Melbourne roommates shocked to discover a baby python hiding in their 13th-floor apartment

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Terrified flatmates find a ‘cat-eating’ baby python in their 13th storey apartment

  • Melbourne roommates shocked to discover a baby python hiding in their unit
  • Women unsure of where the scaly intruder had came from, or if there were more  
  • Expert snake handler said the spotted python was most likely an escaped pet 

Horrified roommates have received the shock of their lives after discovering a baby python had taken up residence in their inner-city apartment. 

The young women, who live on the thirteenth floor of a high-rise unit in the middle of Melbourne’s CBD, said they had no idea where the snake had come from.

Raymond Hoser, from 24/7 reptile relocation service Snakebusters arrived to the Elizabeth Street apartment during the early hours of Tuesday morning.

The baby spotted python (pictured) was found during the early hours of Tuesday morning by the two female roommates

The baby spotted python (pictured) was found during the early hours of Tuesday morning by the two female roommates 

Mr Hoser told Daily Mail Australia the ‘cat-eater’ python was most likely an escaped pet, as it was non-venomous and native to Queensland, not Victoria. 

He said he reassured the shaken roommates that it was unlikely the scaly intruder was the offspring of a larger snake still inside the unit block.  

The snake handler explained that snakes don’t travel in groups and are generally solitary animals.  

‘They were worried about a mother snake dropping eggs and more babies running around’, Mr Hoser said. 

The terrified roommates found the snake in their thirteenth floor apartment in the middle of Melbourne's CBD (pictured)

The terrified roommates found the snake in their thirteenth floor apartment in the middle of Melbourne’s CBD (pictured)

‘In the sky rise, the doors don’t sit about an inch off the carpet. In most likelihood, someone has bought a snake and left a cage door open and it has bailed out of the apartment.’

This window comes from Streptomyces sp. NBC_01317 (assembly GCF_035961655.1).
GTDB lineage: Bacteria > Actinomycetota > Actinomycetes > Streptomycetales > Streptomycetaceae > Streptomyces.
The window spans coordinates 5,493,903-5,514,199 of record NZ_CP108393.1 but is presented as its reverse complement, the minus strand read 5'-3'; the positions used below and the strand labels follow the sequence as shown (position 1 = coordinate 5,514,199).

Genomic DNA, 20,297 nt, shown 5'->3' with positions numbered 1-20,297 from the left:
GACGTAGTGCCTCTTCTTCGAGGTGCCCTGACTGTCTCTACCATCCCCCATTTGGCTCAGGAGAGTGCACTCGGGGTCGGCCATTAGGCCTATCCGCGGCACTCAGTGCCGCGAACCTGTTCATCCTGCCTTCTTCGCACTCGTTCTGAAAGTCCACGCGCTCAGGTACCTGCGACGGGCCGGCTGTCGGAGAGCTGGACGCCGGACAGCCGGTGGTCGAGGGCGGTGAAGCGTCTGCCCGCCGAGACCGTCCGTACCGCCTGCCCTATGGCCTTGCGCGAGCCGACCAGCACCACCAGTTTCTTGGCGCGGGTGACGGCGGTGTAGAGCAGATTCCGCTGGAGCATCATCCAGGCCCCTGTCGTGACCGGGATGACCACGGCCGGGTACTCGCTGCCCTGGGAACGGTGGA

Mr Hoser said he experiences a spike in calls in April and May from people asking for pythons, usually escaped pets, to be relocated from their suburban homes. 

The snake handler says he averages around 5-10 snakes during this period and hands all of his captives over to the government. 

He said the snakes are usually taken in by zoos or are re-homed, however some have to be euthanised due to bio-security risks. 

The baby spotted python was most likely an escaped pet as it is non-venomous and is native to Queensland, not Victoria

The baby spotted python was most likely an escaped pet as it is non-venomous and is native to Queensland, not Victoria

Mr Hoser relocates around six snakes in and around Melbourne’s CBD each year, however he admitted it was extremely rare to find one on the thirteenth floor.  

On Melbourne Cup last year the snake handler said he got a call from a McDonald’s in South Melbourne to catch a red-bellied black snake. 

A year before that a Tiger snake was relocated from backpackers accomodation in Queen Street, and the year before that, he rescued a large python from the cabin of an eight storey crane in Sandringham.   

The brazen baby python found in the young women’s apartment was handed to Unusual Pet Vets in Frankston, about an hours drive from the CBD. 

FACTS ABOUT SPOTTED PYTHONS

The specie is one of the shortest pythons, growing to about one metre. 

The snakes are non-venomous and docile which makes them popular as pets

They are found on the north-east to eastern coast of Australia, from Cape York in Queensland to northern NSW

They favour wet forests to dry woodlands, riverbanks and areas with rocks, particularly caves that are home to bats

As with all pythons, they kill with constriction

Source: Australian Reptile Park 

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